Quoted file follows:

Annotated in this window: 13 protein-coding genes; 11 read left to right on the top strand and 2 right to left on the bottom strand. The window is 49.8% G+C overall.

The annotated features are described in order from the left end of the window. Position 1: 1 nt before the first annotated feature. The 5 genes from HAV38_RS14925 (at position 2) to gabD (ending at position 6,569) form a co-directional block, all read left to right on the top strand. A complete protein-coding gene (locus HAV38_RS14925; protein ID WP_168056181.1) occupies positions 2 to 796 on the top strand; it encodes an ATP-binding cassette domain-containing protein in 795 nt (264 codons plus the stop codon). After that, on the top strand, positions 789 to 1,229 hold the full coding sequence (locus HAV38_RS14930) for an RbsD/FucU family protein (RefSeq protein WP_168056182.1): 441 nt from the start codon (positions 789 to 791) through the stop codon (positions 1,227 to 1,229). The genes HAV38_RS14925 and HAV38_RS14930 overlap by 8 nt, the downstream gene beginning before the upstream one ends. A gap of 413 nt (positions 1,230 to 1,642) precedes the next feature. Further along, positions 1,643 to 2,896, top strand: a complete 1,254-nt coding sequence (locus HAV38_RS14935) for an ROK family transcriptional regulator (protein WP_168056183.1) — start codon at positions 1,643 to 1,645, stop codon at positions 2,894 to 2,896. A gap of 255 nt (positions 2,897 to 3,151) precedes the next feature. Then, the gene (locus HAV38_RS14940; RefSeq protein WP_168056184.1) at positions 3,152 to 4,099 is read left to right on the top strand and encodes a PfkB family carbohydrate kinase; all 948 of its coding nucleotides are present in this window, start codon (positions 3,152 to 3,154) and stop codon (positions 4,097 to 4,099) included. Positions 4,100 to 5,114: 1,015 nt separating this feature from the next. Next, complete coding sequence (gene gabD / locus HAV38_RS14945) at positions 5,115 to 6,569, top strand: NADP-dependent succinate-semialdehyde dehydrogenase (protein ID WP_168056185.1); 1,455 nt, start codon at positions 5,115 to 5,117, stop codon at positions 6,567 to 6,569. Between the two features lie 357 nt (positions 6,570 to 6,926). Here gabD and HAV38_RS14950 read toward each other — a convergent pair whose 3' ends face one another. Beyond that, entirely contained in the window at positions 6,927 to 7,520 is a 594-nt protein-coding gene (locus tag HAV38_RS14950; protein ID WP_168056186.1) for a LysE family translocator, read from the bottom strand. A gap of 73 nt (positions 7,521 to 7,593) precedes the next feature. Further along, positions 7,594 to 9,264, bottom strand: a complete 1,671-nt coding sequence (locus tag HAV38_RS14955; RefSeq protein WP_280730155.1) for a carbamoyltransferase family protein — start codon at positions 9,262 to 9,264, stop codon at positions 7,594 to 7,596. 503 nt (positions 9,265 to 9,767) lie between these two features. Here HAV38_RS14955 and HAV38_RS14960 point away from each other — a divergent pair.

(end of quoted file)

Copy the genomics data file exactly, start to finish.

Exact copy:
Annotated in this window: 13 protein-coding genes; 11 read left to right on the top strand and 2 right to left on the bottom strand. The window is 49.8% G+C overall.

The annotated features are described in order from the left end of the window. Position 1: 1 nt before the first annotated feature. The 5 genes from HAV38_RS14925 (at position 2) to gabD (ending at position 6,569) form a co-directional block, all read left to right on the top strand. A complete protein-coding gene (locus HAV38_RS14925; protein ID WP_168056181.1) occupies positions 2 to 796 on the top strand; it encodes an ATP-binding cassette domain-containing protein in 795 nt (264 codons plus the stop codon). After that, on the top strand, positions 789 to 1,229 hold the full coding sequence (locus HAV38_RS14930) for an RbsD/FucU family protein (RefSeq protein WP_168056182.1): 441 nt from the start codon (positions 789 to 791) through the stop codon (positions 1,227 to 1,229). The genes HAV38_RS14925 and HAV38_RS14930 overlap by 8 nt, the downstream gene beginning before the upstream one ends. A gap of 413 nt (positions 1,230 to 1,642) precedes the next feature. Further along, positions 1,643 to 2,896, top strand: a complete 1,254-nt coding sequence (locus HAV38_RS14935) for an ROK family transcriptional regulator (protein WP_168056183.1) — start codon at positions 1,643 to 1,645, stop codon at positions 2,894 to 2,896. A gap of 255 nt (positions 2,897 to 3,151) precedes the next feature. Then, the gene (locus HAV38_RS14940; RefSeq protein WP_168056184.1) at positions 3,152 to 4,099 is read left to right on the top strand and encodes a PfkB family carbohydrate kinase; all 948 of its coding nucleotides are present in this window, start codon (positions 3,152 to 3,154) and stop codon (positions 4,097 to 4,099) included. Positions 4,100 to 5,114: 1,015 nt separating this feature from the next. Next, complete coding sequence (gene gabD / locus HAV38_RS14945) at positions 5,115 to 6,569, top strand: NADP-dependent succinate-semialdehyde dehydrogenase (protein ID WP_168056185.1); 1,455 nt, start codon at positions 5,115 to 5,117, stop codon at positions 6,567 to 6,569. Between the two features lie 357 nt (positions 6,570 to 6,926). Here gabD and HAV38_RS14950 read toward each other — a convergent pair whose 3' ends face one another. Beyond that, entirely contained in the window at positions 6,927 to 7,520 is a 594-nt protein-coding gene (locus tag HAV38_RS14950; protein ID WP_168056186.1) for a LysE family translocator, read from the bottom strand. A gap of 73 nt (positions 7,521 to 7,593) precedes the next feature. Further along, positions 7,594 to 9,264, bottom strand: a complete 1,671-nt coding sequence (locus tag HAV38_RS14955; RefSeq protein WP_280730155.1) for a carbamoyltransferase family protein — start codon at positions 9,262 to 9,264, stop codon at positions 7,594 to 7,596. 503 nt (positions 9,265 to 9,767) lie between these two features. Here HAV38_RS14955 and HAV38_RS14960 point away from each other — a divergent pair.